World Travel Guide > Guides > Africa > Djibouti

Djibouti travel guide

About Djibouti

Tucked away in the Horn of Africa, diminutive Djibouti offers ethereal landscapes, traditional tribes and mega marine life by the camel load – little wonder this slice of East Africa is being touted as the next big thing.

Refreshingly devoid of large-scale tourist developments (for now, at least), you won’t find international hotel chains outside the eponymous colonial capital. Tourists are still something of a rarity and it is not uncommon to be invited into a family’s home to share a pot of tea.

Contrasting strongly with the bright blue skies and the colourful macawis worn by locals, the flat plains outside Djibouti City have a harsh and otherworldly aesthetic, which are celebrated by the local tribespeople in poetry and song. The loose rocks that litter the khaki-coloured ground amid semi-wild herds of camel speak of the country’s volcanic past.

Away from the capital, which is wafted by a cool Red Sea breeze, Djibouti becomes oppressively hot in the summer months. Locals move slowly and purposefully; at least until the daily delivery of khat, a semi-narcotic plant chewed like gum, which seems to stop daily life in its tracks.

If you do manage to defy the heat, there are ample opportunities to connect with the natural world. Visitors can scale the dormant Ardoukoba volcano, explore Lake Assal, the lowest point in Africa, or go snorkelling with whale sharks in the Red Sea. Found in the Bay of Ghoubbet, these slow-moving giants trawl the Djiboutian coast, gorging on plankton.

Exhibiting a blend of African and Arabian culture, the people of Djibouti are equally fascinating. Gracious and welcoming to foreigners, their country still largely works along tribal lines, but it is quiet, unthreatening and small enough to get to grips with. Above all else, though, it’s absolutely stunning.

Key facts


23,200 sq km (8,958 sq miles).


899,598 (UN estimate 2016).

Population density:

35.7 per sq km.





Head of state:

President Ismail Omar Guelleh since 1999.

Head of government:

Prime Minister Abdoulkader Kamil Mohamed since 2013.

Travel Advice

Your travel insurance could be invalidated if you travel against advice from the Foreign, Commonwealth & Development Office (FCDO). 

Areas where FCDO advises against travel

Djibouti-Eritrea border

FCDO advises against all travel to the Djibouti-Eritrea border.

Before you travel

No travel can be guaranteed safe. Read all the advice in this guide and any specific travel advice that applies to you:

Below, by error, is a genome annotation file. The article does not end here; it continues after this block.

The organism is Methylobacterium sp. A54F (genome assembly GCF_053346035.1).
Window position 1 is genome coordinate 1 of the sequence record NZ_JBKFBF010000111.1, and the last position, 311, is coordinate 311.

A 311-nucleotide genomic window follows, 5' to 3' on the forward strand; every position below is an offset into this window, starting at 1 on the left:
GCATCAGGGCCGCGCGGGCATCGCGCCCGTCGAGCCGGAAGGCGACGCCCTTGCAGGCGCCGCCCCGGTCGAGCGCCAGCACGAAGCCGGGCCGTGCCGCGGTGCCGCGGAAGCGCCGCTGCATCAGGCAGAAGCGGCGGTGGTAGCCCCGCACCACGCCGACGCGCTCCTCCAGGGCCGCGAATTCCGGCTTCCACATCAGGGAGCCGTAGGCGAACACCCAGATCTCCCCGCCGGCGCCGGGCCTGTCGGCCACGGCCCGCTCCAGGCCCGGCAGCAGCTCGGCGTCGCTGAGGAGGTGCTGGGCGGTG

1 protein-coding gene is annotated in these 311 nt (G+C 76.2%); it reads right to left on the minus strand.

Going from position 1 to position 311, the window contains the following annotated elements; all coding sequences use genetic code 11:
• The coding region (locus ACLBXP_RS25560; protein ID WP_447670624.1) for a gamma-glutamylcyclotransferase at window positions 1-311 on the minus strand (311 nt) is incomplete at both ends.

Travel insurance

If you choose to travel, research your destinations and get appropriate travel insurance. Insurance should cover your itinerary, planned activities and expenses in an emergency.

About FCDO travel advice

FCDO provides advice about risks of travel to help British nationals make informed decisions. Find out more about FCDO travel advice.

Follow and contact FCDO travel on Twitter, Facebook and Instagram. You can also sign up to get email notifications when this advice is updated.

This information is for people travelling on a full ‘British citizen’ passport from the UK. It is based on the UK government’s understanding of the current rules for the most common types of travel. 

The authorities in Djibouti set and enforce entry rules. If you’re not sure how these requirements apply to you, contact the Djibouti Embassy in the UK.

COVID-19 rules

If you’re fully vaccinated

To enter Djibouti, you may need to show evidence of full COVID-19 vaccination, but this is rare.

If you are a foreign resident, you may need to show evidence of full vaccination (or medical exemption) to leave the country, but this is rare.    

You can find your proof of vaccination in your GP health record on the NHS App.

If you’re not fully vaccinated

If you are unable to show evidence of full vaccination, you may need to show a PCR test certificate or take a PCR test on arrival. 

Children and young people

People aged 24 and under do not have to show evidence of vaccination.  

If you’re travelling through Djibouti

If you’re travelling through Djibouti on your way to another country and staying in the airport (airside) or on the plane, there are no COVID-19 entry requirements.

If you pass through immigration (sometimes known as a layover), for example to stay in a hotel for a flight the next day, you must follow the Djibouti COVID-19 entry requirements. 


You do not need evidence of vaccination if you can show you should not have the vaccine for health reasons or if you:

  • are pregnant
  • are breast feeding a baby aged 6 months and under
  • had COVID-19 less than 4 months before date of travel

Passport validity requirements

To enter Djibouti, your passport must have an ‘expiry date’ at least 6 months after the date you arrive.

Check with your travel provider that your passport and other travel documents meet requirements. Renew your passport if you need to.

You will be denied entry if you do not have a valid travel document or try to use a passport that has been reported lost or stolen.

Visa requirements

You must have a visa to enter Djibouti.

Applying for a visa